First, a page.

The history of winegrowing
Since ancient times, winegrowing has been part of the Coeur d’Hérault’s history.
Although sometimes wrongly lumped together with the intensive winegrowing practices rampant in the Languedoc of the 19th and 20th centuries, this area has always resisted and offered high quality wines. As in the rest of the Languedoc, it all started with the Romans, who passed down their knowledge more than two thousand years ago.
However, as in Burgundy, it was in the Middle Ages that winegrowing became more qualitative, initiated by the abbeys. For it was the monks who did detailed research into which plots of land were best suited for vines. Throughout this medieval period, they structured the territory, leading to a huge rise in winegrowing in the center of the department. From the 16th century onwards, cereal crops became less profitable than vines, which led to vine planting being pushed gradually towards the plains.
But the Coeur d’Hérault resisted, taking advantage of its strategic commercial position between the Masif Central and the Mediterranean.
The end of the golden era
The beginning of the 19th century saw the end of the golden era for winegrowing in the Coeur d’Hérault. The Languedoc’s economy turned for a while towards intensive production. As the plains were more fertile, they were developed quickly, to the detriment of the slopes and terraces whose yield was lower. It was not until the 50’s, when the notion of High Quality Wines (Vins de Qualité Supérieur, or VDQS) was introduced, that the center of the department came to the fore again. Recognizing the potential of their territory, the wine cooperatives of the Coeur d’Hérault, notably Montpeyroux, Saint-Saturnin and Cabrières prepared themselves to meet the rising demand for quality wines.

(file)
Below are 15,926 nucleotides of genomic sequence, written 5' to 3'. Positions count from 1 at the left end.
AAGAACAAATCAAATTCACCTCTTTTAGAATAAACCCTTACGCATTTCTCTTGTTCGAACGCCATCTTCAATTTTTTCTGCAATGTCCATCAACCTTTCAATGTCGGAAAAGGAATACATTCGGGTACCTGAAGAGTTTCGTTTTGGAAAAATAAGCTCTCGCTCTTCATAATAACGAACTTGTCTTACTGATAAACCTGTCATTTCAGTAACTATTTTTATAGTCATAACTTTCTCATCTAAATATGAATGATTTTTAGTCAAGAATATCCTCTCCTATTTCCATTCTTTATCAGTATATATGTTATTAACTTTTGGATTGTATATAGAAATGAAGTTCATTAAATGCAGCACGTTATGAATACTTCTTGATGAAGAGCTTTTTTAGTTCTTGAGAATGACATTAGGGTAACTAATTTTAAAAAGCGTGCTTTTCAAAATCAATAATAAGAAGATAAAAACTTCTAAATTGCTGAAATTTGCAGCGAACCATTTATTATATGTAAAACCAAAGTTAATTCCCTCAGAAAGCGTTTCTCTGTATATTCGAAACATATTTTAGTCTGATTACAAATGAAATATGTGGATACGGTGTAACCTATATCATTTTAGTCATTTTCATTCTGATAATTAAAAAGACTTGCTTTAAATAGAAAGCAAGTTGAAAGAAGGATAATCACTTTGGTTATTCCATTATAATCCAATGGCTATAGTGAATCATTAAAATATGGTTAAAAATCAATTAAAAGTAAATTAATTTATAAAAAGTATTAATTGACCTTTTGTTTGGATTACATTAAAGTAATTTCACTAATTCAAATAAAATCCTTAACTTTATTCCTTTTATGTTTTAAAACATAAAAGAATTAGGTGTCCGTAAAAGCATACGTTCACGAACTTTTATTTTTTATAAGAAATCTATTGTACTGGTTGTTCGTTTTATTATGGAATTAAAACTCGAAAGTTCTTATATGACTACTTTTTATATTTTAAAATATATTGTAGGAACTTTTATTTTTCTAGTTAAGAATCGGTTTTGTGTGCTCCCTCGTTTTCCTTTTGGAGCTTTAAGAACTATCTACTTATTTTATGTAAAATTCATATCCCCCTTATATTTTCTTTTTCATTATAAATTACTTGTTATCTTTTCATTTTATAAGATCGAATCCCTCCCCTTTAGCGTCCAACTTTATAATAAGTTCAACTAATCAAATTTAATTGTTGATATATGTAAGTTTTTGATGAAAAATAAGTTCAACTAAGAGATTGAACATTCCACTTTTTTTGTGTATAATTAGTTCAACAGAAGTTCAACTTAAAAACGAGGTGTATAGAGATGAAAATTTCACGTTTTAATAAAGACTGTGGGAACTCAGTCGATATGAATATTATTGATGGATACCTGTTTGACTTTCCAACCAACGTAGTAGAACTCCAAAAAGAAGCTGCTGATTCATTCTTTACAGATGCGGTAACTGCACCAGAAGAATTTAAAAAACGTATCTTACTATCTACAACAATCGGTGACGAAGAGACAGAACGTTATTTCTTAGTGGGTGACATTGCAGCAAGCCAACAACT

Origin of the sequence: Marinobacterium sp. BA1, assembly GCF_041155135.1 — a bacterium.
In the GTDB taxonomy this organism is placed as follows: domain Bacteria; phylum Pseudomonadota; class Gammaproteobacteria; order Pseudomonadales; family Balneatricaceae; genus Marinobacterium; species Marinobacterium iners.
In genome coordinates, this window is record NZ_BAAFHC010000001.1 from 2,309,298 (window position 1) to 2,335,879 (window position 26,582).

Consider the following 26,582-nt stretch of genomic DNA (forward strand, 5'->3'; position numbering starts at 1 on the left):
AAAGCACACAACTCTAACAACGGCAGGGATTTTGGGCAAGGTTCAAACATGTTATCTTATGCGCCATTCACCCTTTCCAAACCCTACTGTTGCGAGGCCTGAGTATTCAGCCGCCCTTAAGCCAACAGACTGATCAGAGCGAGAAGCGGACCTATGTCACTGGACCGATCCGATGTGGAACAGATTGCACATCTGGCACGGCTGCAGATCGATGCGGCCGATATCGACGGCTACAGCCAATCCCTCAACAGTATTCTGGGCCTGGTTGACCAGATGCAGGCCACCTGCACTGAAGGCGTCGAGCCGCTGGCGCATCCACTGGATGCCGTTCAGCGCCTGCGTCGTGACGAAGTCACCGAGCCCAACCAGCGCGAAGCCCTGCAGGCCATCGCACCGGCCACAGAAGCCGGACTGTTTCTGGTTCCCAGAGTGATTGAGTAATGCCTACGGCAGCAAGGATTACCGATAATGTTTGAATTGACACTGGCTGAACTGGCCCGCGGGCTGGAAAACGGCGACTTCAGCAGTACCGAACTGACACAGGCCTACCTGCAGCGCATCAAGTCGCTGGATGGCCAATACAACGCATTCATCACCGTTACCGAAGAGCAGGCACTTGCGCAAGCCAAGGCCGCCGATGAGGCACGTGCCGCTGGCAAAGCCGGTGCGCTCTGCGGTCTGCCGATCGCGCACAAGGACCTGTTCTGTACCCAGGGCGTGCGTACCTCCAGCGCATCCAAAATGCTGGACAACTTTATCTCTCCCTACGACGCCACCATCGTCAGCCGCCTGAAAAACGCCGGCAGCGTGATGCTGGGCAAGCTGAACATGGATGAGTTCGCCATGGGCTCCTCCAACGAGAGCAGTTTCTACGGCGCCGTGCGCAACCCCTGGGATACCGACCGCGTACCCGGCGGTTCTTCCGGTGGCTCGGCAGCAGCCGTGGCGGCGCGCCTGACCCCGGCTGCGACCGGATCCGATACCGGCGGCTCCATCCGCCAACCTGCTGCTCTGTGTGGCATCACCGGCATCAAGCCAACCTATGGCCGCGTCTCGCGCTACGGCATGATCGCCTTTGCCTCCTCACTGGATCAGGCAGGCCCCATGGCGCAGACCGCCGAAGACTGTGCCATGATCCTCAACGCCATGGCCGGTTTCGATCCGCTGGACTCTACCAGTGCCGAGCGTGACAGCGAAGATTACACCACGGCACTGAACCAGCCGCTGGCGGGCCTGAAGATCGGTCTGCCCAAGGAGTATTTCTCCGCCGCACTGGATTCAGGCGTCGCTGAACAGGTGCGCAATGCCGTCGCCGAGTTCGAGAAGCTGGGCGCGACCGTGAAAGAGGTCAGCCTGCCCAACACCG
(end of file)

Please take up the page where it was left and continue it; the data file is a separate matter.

A process based on quality
From the end of 1970’s onwards, the rise in quality wine production intensified with the emergence of wineries that were aiming for excellence. Aimé Guibert, who owned Mas de Daumas Gassac, was one of the first to start the trend. Described as the “Château Lafite” of the Languedoc in 1982 by the Gault and Millau guide, this winery was soon followed by others such as Mas Jullien and the Grange des Pères. Since the year 2000, a real collective effort has been made in the Coeur d’Hérault, based on quality. Numerous winemakers originally from the area, have completely rethought their way of winemaking and many others have arrived from elsewhere, attracted by the quest for excellence. All the elements for making exceptional wines have come together in the Coeur d’Hérault: a strong identity, ancient history and exceptional terroir.